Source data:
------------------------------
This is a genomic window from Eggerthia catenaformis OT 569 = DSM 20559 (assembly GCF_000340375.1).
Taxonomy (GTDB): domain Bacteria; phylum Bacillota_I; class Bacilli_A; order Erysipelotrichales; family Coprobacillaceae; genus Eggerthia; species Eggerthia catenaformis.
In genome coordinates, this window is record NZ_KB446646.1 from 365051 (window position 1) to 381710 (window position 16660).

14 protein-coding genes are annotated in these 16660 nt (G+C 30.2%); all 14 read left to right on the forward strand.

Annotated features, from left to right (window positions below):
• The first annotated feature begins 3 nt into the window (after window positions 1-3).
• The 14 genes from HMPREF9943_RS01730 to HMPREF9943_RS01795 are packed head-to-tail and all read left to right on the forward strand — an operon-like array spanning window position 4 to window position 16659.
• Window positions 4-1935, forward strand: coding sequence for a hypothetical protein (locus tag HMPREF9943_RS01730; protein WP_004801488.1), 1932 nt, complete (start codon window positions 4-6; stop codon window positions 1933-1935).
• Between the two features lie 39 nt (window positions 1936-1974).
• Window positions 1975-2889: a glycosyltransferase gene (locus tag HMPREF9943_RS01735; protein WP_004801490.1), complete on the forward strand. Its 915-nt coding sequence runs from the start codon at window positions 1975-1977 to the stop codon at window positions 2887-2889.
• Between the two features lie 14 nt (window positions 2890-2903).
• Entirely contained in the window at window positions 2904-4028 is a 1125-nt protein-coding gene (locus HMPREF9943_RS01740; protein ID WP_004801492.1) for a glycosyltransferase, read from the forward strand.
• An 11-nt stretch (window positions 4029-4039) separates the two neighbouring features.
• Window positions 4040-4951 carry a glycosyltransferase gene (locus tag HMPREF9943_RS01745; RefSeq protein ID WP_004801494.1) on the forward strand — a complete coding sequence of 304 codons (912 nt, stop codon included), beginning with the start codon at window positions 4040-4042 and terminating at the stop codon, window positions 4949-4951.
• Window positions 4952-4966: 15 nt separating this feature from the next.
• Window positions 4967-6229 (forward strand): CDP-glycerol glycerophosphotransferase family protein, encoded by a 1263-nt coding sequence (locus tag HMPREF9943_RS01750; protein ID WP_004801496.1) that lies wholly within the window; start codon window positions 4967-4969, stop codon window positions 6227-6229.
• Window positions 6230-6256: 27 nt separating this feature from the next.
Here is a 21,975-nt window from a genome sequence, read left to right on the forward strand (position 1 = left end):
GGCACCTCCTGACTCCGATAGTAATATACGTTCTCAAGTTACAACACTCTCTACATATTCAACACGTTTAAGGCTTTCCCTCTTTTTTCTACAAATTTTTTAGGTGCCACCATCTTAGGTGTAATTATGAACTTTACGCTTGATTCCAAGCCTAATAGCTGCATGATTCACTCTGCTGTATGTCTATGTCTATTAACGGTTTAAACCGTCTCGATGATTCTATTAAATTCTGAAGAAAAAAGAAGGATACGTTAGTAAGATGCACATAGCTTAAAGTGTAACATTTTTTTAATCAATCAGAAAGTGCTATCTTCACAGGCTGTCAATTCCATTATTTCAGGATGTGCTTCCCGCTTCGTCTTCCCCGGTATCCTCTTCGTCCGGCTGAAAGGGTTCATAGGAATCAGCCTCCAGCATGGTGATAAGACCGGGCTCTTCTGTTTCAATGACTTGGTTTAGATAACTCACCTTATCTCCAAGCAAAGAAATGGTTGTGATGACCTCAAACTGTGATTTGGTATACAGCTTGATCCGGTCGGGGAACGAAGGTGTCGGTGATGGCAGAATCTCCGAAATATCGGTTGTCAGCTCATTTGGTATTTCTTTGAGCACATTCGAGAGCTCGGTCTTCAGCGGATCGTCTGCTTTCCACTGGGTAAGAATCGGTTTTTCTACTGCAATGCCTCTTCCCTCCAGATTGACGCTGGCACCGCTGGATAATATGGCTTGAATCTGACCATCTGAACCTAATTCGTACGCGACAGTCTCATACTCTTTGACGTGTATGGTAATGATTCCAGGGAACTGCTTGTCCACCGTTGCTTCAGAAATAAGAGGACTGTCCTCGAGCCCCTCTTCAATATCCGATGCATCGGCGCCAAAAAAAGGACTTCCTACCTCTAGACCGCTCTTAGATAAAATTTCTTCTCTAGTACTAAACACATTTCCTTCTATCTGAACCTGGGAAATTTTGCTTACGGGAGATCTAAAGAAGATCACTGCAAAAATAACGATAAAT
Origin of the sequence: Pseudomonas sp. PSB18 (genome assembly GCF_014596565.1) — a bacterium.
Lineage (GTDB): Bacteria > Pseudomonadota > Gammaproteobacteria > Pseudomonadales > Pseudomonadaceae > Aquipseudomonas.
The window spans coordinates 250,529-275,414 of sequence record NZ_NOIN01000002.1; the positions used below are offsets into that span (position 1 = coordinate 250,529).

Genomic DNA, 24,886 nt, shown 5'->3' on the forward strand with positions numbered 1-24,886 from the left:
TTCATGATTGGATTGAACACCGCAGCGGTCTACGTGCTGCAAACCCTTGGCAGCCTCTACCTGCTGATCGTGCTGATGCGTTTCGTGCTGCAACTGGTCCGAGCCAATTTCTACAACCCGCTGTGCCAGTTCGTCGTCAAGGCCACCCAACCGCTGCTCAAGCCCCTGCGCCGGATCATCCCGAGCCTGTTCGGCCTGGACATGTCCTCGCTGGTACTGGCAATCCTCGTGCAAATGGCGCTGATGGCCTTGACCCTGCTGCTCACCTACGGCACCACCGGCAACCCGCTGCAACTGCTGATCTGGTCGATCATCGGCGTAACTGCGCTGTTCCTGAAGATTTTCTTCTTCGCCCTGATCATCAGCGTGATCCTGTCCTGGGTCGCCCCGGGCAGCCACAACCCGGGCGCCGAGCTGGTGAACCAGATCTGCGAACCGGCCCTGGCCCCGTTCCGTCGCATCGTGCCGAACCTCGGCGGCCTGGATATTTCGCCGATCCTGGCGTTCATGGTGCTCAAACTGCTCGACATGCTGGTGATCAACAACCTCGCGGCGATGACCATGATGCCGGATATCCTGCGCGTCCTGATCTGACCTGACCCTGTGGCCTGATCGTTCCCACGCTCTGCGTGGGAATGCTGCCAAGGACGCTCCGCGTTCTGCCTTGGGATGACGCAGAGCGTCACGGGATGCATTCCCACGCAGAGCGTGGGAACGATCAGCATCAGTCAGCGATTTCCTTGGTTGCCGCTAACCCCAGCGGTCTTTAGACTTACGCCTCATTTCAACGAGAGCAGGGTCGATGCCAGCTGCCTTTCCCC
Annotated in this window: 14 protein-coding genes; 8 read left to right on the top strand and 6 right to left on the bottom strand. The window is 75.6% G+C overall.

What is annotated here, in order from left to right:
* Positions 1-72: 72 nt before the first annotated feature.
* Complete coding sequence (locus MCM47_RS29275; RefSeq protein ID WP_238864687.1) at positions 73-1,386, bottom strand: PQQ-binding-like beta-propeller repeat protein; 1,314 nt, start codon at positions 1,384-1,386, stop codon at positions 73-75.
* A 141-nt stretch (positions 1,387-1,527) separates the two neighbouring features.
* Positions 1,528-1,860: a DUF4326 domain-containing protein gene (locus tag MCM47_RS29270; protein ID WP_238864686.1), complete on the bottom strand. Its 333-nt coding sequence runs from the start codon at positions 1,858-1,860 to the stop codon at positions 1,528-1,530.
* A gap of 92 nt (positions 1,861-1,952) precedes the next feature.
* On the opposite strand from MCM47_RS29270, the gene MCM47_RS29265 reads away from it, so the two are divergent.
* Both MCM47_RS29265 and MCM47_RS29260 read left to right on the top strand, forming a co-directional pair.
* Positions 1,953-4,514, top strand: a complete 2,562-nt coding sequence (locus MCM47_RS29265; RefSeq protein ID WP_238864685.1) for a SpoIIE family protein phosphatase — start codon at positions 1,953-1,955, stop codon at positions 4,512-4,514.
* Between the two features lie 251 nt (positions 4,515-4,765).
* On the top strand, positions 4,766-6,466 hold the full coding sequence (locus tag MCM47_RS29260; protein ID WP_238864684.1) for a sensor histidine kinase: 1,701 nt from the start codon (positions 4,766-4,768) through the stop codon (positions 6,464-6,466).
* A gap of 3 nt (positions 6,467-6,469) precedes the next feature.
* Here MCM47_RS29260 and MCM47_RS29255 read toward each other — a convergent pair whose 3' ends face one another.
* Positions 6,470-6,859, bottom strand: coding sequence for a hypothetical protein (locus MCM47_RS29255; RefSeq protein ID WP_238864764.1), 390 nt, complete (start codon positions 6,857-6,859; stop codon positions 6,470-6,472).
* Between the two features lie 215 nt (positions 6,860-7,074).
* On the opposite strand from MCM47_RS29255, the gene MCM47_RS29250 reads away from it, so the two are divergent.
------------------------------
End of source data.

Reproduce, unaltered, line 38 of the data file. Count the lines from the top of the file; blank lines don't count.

* Here MCM47_RS29260 and MCM47_RS29255 read toward each other — a convergent pair whose 3' ends face one another.